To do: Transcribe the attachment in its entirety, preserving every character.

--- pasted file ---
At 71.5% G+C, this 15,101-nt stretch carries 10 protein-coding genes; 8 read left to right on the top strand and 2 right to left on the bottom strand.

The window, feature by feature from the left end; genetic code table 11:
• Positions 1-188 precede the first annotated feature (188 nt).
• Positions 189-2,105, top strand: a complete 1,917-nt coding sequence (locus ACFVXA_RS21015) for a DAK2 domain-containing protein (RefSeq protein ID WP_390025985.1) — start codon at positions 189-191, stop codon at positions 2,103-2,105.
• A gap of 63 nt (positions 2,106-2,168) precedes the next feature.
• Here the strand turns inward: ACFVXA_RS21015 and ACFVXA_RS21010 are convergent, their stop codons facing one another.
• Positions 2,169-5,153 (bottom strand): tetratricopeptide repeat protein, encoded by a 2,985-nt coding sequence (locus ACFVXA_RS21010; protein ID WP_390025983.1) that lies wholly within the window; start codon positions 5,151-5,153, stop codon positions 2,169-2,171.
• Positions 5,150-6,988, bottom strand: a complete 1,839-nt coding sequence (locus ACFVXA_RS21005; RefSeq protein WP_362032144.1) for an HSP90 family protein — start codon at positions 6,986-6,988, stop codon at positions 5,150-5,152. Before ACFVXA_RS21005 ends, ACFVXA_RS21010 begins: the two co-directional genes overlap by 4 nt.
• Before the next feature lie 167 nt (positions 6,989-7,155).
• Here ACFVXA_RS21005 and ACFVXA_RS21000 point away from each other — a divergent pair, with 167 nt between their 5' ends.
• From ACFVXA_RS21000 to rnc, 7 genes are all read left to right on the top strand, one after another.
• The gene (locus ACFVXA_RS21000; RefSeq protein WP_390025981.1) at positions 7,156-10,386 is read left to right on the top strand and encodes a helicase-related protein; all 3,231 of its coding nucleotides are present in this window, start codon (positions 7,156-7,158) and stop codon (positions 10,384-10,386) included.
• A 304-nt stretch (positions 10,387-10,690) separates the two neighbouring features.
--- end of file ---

At 71.5% G+C, this 15,101-nt stretch carries 10 protein-coding genes; 8 read left to right on the top strand and 2 right to left on the bottom strand.

The window, feature by feature from the left end; genetic code table 11:
• Positions 1-188 precede the first annotated feature (188 nt).
• Positions 189-2,105, top strand: a complete 1,917-nt coding sequence (locus ACFVXA_RS21015) for a DAK2 domain-containing protein (RefSeq protein ID WP_390025985.1) — start codon at positions 189-191, stop codon at positions 2,103-2,105.
• A gap of 63 nt (positions 2,106-2,168) precedes the next feature.
• Here the strand turns inward: ACFVXA_RS21015 and ACFVXA_RS21010 are convergent, their stop codons facing one another.
• Positions 2,169-5,153 (bottom strand): tetratricopeptide repeat protein, encoded by a 2,985-nt coding sequence (locus ACFVXA_RS21010; protein ID WP_390025983.1) that lies wholly within the window; start codon positions 5,151-5,153, stop codon positions 2,169-2,171.
• Positions 5,150-6,988, bottom strand: a complete 1,839-nt coding sequence (locus ACFVXA_RS21005; RefSeq protein WP_362032144.1) for an HSP90 family protein — start codon at positions 6,986-6,988, stop codon at positions 5,150-5,152. Before ACFVXA_RS21005 ends, ACFVXA_RS21010 begins: the two co-directional genes overlap by 4 nt.
• Before the next feature lie 167 nt (positions 6,989-7,155).
• Here ACFVXA_RS21005 and ACFVXA_RS21000 point away from each other — a divergent pair, with 167 nt between their 5' ends.
• From ACFVXA_RS21000 to rnc, 7 genes are all read left to right on the top strand, one after another.
• The gene (locus ACFVXA_RS21000; RefSeq protein WP_390025981.1) at positions 7,156-10,386 is read left to right on the top strand and encodes a helicase-related protein; all 3,231 of its coding nucleotides are present in this window, start codon (positions 7,156-7,158) and stop codon (positions 10,384-10,386) included.
• A 304-nt stretch (positions 10,387-10,690) separates the two neighbouring features.